3) Speaking On-the-Record: Whatever you say may be attributed to you directly by name and title. Or, to put it another way, what you say can and may be used against you. Remember, it’s your butt on the line.
4) Speaking Off-the-Record: What you say will not be attributed to you at all. The reporter is responsible for confirming the information through other sources and attributing it to them, not you, or to no one at all.
5) Not-for-Attribution: What you say may be attributed to you, but not by name. You select the terms of attribution up front. Tell the reporter, I want to make sure I’m not quoted directly by name. Terms of attribution may include an “agency spokesperson” or “government official” or “senior advisor” — etc. The bottom line is for you to decide, not the reporter because, according to them everything is assumed to be on-the-record unless otherwise indicated. Although some reporters will ask, “can I quote you on that?” Thus be aggressive and establish attribution at the start of the conversation, before getting into the nuts and bolts of the interview. If the reporter asks why you can’t be quoted by name, simply tell them you are either not authorized to speak on-the-record, or the information you are conveying is of a sensitve nature. Remember, you set the rules.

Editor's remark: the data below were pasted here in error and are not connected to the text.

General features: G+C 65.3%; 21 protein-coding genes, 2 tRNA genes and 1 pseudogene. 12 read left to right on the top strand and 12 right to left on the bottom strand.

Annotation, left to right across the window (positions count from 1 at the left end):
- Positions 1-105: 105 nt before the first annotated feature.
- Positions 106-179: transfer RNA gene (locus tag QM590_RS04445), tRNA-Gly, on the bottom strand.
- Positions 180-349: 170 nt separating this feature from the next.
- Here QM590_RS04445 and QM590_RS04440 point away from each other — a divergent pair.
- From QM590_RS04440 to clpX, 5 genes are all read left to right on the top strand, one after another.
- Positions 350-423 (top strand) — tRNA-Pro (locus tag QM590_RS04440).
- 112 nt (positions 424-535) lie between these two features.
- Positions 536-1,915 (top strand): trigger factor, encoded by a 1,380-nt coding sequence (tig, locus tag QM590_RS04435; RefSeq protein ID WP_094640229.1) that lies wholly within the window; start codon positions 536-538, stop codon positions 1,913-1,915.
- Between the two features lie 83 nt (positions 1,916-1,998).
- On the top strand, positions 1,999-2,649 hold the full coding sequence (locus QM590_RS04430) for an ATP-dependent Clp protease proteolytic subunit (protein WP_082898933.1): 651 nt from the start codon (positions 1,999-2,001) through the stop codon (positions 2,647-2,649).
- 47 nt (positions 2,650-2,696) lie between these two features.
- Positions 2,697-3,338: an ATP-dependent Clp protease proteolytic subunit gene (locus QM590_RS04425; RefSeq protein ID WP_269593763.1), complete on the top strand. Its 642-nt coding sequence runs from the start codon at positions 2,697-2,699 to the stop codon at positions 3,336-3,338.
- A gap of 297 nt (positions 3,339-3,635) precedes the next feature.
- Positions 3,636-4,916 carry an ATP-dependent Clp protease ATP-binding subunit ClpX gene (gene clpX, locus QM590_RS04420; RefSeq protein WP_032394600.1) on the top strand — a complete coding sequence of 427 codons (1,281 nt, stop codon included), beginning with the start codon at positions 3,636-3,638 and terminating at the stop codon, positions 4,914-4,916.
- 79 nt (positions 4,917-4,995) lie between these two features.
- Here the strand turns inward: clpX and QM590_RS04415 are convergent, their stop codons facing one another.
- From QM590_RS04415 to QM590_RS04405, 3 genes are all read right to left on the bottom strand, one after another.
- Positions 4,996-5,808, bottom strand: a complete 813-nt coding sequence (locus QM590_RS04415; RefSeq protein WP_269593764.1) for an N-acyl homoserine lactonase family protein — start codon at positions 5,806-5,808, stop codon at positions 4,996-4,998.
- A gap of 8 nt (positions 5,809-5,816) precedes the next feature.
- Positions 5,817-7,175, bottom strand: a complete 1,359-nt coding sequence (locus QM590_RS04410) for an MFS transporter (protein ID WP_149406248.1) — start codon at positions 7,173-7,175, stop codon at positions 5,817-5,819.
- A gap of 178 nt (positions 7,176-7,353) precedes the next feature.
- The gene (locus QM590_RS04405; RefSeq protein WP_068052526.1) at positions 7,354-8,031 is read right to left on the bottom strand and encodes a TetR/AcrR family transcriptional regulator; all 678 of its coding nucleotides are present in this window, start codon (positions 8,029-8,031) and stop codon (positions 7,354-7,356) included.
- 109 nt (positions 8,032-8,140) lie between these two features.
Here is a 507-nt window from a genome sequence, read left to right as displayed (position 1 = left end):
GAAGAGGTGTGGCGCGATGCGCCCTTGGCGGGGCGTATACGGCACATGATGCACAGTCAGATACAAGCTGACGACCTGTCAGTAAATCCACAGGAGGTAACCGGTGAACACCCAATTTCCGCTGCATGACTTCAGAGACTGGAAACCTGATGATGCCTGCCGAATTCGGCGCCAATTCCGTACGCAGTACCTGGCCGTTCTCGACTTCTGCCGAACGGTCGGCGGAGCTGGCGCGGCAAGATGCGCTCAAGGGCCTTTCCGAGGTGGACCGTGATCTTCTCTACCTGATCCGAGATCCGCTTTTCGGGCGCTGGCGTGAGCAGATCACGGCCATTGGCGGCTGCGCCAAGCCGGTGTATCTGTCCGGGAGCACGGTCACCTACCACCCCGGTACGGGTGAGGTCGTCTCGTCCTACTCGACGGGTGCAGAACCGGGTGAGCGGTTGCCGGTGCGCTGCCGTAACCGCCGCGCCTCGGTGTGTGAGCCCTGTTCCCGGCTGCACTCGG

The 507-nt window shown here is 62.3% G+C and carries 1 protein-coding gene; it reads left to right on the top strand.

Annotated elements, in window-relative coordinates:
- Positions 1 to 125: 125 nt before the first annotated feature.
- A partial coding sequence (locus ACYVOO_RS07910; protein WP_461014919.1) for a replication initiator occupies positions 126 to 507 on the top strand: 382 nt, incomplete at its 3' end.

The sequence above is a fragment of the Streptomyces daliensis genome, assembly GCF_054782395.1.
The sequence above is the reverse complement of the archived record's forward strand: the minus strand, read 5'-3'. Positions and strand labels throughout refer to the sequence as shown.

6) Be responsive. Always return a reporter’s phone call or respond to an e-mail, tweet, etc., the same day. Even if you have no substantive information for the reporter, or cannot comment on the story directly, a call to advise the reporter will avoid a negatively perceived media statement in the story, such as “XYZ agency did not immediately respond” or “could not be reached for comment.” Being responsive to reporters, especially those on deadline, will help forge a mutually beneficial working relationship. Courtesy counts and professionalism goes a long way. Also, if you don’t know an answer immediately, don’t manufacture one — offer to call a reporter back with a response after double checking, or have an SME do the talking. It’s always better to provide an accurate response — or even none at all — than an immediate reply which may be wrong. Remember to ask about the reporter’s deadline, and meet it, if you arrange to respond later. Also, if you strive to be ultra-responsive, give the reporter your mobile contact info in case they or their editors have questions after hours. Sure, no one likes being disturbed at home, but it beats having incorrect info reported and then having to seek a correction or clarification after the story is out — and, subsequently, being taken to the woodshed at work the next day.